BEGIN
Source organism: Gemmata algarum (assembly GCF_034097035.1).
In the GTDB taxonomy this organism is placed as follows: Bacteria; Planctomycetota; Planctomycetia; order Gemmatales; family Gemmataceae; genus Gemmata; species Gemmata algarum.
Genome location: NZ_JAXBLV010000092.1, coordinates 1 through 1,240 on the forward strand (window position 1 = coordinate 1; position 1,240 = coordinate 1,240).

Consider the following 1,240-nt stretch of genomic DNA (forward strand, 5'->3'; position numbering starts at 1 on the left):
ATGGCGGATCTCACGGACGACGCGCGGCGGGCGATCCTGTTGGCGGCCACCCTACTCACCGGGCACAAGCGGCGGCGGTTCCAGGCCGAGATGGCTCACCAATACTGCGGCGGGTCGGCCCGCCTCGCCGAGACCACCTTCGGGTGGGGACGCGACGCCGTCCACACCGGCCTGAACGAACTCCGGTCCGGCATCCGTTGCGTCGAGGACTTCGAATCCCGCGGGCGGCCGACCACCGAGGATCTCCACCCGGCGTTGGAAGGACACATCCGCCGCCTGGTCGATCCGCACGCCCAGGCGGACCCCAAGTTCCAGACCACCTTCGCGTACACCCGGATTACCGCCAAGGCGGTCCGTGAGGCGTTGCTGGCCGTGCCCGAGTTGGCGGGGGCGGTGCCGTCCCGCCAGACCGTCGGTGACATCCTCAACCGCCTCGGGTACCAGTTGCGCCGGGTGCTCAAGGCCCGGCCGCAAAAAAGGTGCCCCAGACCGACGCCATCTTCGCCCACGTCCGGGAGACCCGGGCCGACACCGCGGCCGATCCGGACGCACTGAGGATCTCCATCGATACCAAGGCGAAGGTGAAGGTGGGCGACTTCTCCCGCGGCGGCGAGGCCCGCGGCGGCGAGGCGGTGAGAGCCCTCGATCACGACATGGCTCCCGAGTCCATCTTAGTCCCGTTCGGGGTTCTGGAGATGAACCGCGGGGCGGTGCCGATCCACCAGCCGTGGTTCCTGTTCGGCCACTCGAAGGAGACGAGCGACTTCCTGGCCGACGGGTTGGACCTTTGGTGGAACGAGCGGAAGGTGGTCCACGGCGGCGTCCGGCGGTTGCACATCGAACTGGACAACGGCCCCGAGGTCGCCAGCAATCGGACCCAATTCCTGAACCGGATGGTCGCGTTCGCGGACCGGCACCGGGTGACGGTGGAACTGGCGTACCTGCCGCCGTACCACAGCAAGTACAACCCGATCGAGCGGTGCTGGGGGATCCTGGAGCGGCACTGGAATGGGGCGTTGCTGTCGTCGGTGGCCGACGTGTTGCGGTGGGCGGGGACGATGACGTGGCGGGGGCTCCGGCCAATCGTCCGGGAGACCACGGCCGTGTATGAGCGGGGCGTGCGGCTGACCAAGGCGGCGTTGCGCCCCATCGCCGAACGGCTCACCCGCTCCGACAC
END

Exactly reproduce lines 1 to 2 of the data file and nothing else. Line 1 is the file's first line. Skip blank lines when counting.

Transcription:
Source organism: Gemmata algarum (assembly GCF_034097035.1).
In the GTDB taxonomy this organism is placed as follows: Bacteria; Planctomycetota; Planctomycetia; order Gemmatales; family Gemmataceae; genus Gemmata; species Gemmata algarum.